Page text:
London... New York... Spain... Turkey”... the responses came flying fast when children’s author Deepak Dalal asked the young bunch gathered before him where they last holidayed. He was our special guest from Pune for a Meet-the-Author book club morning with 11 to 14-year-olds who had read his Sahyadri Adventure. Deepak presented a fascinating slideshow of photographs shot in hills around Mumbai. He found the kids had traipsed all over tony cities across the world. From a group of 10, one was able to tell us how happy he was to have gone horse riding in Matheran and strawberry picking in Mahableshwar.
Deepak was surprised. I wasn’t. I’d heard so much gush from globe-trotting families throughout my kids’ school years, I could fill several fresh travel magazine tomes.
Family time in Fatehpur Sikri
I’ve to tick the boxes here: travel beyond our borders broadens the mind, it is wider cultural exposure and even easier to do in many ways — but why not soak up some desi destinations first? Hooking them young might work well. There’s time enough later with higher studies and job-related travel to appreciate the wonders of the world.
Let’s be honest, India won’t top the list of child-friendly lands to visit. Difficult to access, Delhi belly food fears, dangerous for women and children trekking alone... the list can reel quite endlessly in anxious parents’ heads. I have to admit to never encouraging the kids to plan outings to Indian adventure parks because of very obviously rundown equipment and not a soul accountable for
That being said, forsaking our own mountains, valleys, seas and snows may sadly be a colossal mistake. The country’s wildlife sanctuaries, historic forts, sandy beaches, bustling bazaars, temples, tombs and other monuments are among the best on the planet. For starters, there’s an abundance of undiscovered beauty in our backyard.
Having holidayed a fair amount within India and abroad, my children simply never tire of fun-in-the-sun Goa and nurse the fondest memories of trips to Corbett, Kanha, Ranthambhore and Bandhavgarh. Their cosy forest lodge rooms saw us snuggle close to read Kipling’s Jungle Book aloud to each other by candle light. Years since an unforgettable Christmas week in Bandhavgarh, my daughter continues to gaze up at her bedside wall to a pair of wood-framed pictures of B2, the majestic tiger of that terrain.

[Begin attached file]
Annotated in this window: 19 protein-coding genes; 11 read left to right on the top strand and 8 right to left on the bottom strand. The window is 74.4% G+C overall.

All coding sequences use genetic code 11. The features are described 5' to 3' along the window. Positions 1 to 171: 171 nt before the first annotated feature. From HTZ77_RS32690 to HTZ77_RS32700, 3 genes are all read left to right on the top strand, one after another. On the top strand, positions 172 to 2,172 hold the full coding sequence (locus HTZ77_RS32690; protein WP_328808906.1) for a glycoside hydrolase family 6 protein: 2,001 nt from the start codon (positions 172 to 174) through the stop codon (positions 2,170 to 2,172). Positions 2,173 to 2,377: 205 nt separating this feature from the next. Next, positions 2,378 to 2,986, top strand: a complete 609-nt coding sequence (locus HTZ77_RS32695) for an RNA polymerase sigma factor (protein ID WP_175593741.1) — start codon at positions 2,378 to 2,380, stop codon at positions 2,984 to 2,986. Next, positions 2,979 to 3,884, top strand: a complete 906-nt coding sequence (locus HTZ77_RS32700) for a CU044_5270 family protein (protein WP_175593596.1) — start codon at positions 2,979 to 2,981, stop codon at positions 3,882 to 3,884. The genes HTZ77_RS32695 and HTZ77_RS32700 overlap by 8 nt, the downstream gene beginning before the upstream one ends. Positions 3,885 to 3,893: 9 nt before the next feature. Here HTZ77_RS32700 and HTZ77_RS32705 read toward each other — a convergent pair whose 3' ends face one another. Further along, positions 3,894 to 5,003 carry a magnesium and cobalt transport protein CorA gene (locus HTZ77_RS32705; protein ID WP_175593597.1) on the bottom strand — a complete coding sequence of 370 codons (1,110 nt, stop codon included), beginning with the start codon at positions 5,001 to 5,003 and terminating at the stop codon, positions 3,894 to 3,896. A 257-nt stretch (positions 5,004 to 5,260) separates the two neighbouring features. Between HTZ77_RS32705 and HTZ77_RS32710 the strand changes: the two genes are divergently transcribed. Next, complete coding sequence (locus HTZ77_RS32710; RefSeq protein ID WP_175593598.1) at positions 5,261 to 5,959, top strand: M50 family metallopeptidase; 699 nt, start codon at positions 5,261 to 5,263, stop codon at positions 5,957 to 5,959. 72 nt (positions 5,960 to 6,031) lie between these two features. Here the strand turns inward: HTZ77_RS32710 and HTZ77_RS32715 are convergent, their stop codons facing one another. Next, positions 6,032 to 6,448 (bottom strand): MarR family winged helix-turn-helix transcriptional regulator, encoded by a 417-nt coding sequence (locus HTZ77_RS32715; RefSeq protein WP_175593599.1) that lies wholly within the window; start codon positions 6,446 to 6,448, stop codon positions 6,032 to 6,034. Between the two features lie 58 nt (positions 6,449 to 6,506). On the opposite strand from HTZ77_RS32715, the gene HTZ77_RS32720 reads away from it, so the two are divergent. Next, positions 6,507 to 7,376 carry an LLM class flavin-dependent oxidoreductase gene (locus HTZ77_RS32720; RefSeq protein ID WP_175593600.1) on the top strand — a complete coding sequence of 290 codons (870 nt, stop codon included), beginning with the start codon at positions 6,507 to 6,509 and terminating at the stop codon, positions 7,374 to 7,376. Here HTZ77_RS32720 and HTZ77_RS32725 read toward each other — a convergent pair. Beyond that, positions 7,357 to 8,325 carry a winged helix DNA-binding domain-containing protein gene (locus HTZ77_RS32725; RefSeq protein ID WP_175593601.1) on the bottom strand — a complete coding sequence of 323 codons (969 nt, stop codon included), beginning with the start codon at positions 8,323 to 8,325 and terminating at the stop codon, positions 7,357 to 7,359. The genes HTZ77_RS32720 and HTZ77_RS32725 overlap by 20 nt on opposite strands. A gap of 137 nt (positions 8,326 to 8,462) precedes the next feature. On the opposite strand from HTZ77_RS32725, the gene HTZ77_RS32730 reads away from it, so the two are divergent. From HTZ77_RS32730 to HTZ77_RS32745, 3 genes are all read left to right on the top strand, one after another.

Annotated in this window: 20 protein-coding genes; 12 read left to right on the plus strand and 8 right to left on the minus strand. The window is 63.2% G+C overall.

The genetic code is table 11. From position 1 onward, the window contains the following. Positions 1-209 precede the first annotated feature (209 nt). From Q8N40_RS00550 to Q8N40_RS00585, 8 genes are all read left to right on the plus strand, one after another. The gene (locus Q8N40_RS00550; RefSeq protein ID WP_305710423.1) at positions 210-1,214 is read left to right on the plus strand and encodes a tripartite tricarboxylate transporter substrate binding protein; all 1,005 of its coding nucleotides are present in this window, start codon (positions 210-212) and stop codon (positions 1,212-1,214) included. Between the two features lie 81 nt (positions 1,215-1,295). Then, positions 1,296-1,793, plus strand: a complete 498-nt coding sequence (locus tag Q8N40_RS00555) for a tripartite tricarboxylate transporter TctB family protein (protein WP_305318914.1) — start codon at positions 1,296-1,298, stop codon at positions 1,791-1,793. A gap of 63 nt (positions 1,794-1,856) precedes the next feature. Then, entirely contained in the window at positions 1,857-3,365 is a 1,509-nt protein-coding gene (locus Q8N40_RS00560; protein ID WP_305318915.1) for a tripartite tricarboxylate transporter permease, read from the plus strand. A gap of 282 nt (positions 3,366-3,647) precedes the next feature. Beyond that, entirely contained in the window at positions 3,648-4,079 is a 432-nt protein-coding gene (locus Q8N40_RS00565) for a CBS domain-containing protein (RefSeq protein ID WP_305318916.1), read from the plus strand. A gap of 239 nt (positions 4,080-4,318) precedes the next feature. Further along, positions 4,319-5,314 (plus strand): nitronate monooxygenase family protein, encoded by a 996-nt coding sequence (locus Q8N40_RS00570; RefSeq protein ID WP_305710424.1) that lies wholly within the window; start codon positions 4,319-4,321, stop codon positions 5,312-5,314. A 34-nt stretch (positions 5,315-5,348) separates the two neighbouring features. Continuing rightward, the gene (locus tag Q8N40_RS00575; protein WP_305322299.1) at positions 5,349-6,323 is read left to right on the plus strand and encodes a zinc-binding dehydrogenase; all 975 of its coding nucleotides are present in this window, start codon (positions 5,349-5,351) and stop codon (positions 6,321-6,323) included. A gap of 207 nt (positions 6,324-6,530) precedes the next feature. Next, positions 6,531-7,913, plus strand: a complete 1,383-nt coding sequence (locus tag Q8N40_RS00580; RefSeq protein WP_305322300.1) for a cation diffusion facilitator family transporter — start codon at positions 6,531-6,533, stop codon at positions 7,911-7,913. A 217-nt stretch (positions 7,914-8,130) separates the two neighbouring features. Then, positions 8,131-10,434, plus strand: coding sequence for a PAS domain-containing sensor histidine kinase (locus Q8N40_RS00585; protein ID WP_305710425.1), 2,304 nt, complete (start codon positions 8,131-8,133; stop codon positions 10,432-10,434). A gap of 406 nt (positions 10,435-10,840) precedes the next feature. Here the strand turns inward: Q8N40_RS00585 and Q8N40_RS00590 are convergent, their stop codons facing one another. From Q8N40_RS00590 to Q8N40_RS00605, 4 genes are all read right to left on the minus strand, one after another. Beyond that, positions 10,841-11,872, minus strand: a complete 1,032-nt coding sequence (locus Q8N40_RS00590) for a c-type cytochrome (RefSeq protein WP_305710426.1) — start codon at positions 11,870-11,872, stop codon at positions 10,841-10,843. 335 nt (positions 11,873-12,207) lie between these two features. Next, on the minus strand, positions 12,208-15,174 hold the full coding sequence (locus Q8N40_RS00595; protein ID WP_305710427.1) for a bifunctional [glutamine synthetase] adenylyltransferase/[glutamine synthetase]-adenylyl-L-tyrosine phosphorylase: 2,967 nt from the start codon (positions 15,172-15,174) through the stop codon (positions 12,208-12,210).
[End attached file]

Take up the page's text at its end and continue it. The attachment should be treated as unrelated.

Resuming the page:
Not that it’s always smooth sailing. After a nightmarish train trip back from that same Bandhavgarh break (what with a stinking-of-urine waiting room at Katni station, being bumped off the booked passengers’ list after paying properly in advance and associated horrors), my harried husband did declare, “If anyone in this family wants to see more animals they fly to Africa!”
Yet, look at these hitches and glitches as par for the course and you reap a heap. Kashmir to Kanyakumari, try home stays over hotels and watch kids thrill to nights spent on houseboats, jeep safaris in wildlife parks, camping under the stars, canoeing in backwaters, bathing with elephants, listening to local lore, following spice trails, street festivals, colourful
handicraft fairs and vibrant village melas.
Sharing one’s excitement also helps considerably. I described to my children how, six months after being awestruck by Hampi in Karnataka, I found myself not half as stunned standing at Angkor Vat on a visit to Cambodia. Comparisons are odious. But because both fascinating South Asian sites date back to exactly the same period — a thousand years — I couldn’t help noticing how differently I still felt about them. And having enjoyed the serenity and splendour of any number of temples dotting Asia, we will still always rate the magnificent Golden Temple at Amritsar as our most moving, mesmeric temple experience ever.
You can influence local choices as interestingly. Hearing us rave about music magic at the Rajasthan International Folk Festival held under a full moon sky in Mehrangarh Fort, our son has decided that faced with a toss-up between RIFF and an NH7 weekend of gigs (these happened to be scheduled over the same days more than once), he and his pals want to be Jodhpur-bound.
Incredible India isn’t just a tourism tagline, it’s a truth. We really live in this country only when we love it. We really love it only when we explore it.
Make it India this summer.
Write in to Meher at: firstname.lastname@example.org
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